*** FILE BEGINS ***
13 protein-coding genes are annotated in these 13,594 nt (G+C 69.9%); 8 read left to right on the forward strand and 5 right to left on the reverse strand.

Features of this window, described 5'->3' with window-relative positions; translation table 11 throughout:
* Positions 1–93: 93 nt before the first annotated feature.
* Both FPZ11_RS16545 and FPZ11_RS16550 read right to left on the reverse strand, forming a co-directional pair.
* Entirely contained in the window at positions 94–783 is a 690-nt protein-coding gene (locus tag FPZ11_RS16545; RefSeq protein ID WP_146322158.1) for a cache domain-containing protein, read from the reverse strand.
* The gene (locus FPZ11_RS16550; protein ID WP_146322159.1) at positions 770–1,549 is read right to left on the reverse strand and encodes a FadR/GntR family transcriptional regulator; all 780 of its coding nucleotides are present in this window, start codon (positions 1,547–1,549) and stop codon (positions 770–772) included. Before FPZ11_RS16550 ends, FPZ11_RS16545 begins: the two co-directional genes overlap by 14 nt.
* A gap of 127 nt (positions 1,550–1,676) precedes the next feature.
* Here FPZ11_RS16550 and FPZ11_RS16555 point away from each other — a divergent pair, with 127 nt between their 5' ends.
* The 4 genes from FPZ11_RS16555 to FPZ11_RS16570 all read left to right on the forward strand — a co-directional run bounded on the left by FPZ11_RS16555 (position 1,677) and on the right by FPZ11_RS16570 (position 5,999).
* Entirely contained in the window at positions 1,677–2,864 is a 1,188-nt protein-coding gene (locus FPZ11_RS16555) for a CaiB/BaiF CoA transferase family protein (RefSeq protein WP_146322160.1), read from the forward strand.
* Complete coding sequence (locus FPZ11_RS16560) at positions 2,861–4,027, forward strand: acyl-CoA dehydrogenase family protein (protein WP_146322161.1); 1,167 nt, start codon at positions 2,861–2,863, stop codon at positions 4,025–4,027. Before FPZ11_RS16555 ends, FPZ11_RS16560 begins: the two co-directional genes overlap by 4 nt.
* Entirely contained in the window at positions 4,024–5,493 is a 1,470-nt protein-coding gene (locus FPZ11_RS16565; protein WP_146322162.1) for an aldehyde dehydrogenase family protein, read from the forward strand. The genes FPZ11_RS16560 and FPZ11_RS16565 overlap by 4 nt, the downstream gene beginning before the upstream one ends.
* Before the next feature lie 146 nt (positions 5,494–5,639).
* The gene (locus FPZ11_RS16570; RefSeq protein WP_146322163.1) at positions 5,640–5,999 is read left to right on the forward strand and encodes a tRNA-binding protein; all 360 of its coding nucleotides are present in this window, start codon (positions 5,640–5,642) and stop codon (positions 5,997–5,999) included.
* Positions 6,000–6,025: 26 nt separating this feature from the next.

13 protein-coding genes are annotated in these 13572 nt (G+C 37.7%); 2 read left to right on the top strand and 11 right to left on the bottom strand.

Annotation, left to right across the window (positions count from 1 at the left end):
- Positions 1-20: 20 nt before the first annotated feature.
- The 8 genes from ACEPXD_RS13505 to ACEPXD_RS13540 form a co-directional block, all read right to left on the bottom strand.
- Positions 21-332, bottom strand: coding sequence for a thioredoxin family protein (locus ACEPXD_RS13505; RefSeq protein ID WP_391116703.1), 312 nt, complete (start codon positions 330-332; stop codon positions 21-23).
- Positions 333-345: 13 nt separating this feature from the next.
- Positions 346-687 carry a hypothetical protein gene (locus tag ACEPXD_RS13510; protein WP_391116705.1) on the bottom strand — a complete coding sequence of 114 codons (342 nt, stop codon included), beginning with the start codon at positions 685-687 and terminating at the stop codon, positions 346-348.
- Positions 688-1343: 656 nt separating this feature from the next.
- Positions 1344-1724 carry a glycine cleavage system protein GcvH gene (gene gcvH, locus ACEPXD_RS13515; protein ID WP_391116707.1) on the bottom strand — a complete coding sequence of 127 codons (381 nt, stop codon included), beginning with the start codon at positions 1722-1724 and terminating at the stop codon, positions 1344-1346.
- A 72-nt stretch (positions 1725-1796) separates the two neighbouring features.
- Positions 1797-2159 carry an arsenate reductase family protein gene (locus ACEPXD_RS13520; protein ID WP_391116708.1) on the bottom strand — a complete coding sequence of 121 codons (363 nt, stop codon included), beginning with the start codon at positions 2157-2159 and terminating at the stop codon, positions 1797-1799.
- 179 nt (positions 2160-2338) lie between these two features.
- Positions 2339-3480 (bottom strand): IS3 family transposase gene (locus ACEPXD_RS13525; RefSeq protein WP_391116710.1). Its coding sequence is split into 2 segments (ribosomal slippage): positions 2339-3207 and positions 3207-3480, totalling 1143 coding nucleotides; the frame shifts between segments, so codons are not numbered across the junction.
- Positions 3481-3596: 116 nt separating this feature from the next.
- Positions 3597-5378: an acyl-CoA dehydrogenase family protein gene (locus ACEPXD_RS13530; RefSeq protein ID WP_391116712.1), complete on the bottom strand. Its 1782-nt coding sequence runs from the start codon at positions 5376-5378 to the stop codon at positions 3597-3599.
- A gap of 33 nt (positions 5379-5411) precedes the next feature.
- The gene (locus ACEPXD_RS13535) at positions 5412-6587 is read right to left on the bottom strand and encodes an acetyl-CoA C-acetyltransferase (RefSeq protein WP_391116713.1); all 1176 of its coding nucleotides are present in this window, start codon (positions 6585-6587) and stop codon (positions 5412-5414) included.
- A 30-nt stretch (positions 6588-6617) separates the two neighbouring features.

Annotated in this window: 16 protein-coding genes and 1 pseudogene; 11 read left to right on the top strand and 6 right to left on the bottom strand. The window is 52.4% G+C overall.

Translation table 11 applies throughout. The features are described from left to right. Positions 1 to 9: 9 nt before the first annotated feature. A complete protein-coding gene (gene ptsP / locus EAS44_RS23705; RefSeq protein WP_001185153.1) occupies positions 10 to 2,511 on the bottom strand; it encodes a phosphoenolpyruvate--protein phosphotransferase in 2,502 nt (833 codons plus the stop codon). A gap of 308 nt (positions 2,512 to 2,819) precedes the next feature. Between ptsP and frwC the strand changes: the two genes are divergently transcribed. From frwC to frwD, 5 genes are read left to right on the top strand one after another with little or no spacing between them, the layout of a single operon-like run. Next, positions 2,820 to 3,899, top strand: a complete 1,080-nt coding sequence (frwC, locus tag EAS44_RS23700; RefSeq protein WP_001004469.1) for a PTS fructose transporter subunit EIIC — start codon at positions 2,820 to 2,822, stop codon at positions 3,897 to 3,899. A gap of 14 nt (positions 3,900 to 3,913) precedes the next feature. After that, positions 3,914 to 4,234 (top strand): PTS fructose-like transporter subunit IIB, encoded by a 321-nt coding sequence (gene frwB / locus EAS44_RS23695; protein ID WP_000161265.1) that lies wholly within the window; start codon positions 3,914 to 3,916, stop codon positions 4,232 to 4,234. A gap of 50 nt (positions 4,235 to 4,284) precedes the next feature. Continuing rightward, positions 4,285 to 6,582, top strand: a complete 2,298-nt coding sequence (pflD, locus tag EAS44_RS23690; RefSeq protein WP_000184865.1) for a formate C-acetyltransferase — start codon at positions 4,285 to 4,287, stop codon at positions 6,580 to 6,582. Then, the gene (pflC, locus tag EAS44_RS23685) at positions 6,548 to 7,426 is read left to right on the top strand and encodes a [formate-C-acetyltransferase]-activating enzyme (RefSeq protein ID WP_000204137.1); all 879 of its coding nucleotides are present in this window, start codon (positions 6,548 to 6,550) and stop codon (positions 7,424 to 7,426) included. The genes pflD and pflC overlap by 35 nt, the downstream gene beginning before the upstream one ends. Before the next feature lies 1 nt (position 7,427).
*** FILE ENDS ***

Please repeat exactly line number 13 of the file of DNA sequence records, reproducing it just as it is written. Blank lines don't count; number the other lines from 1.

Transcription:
* Before the next feature lie 146 nt (positions 5,494–5,639).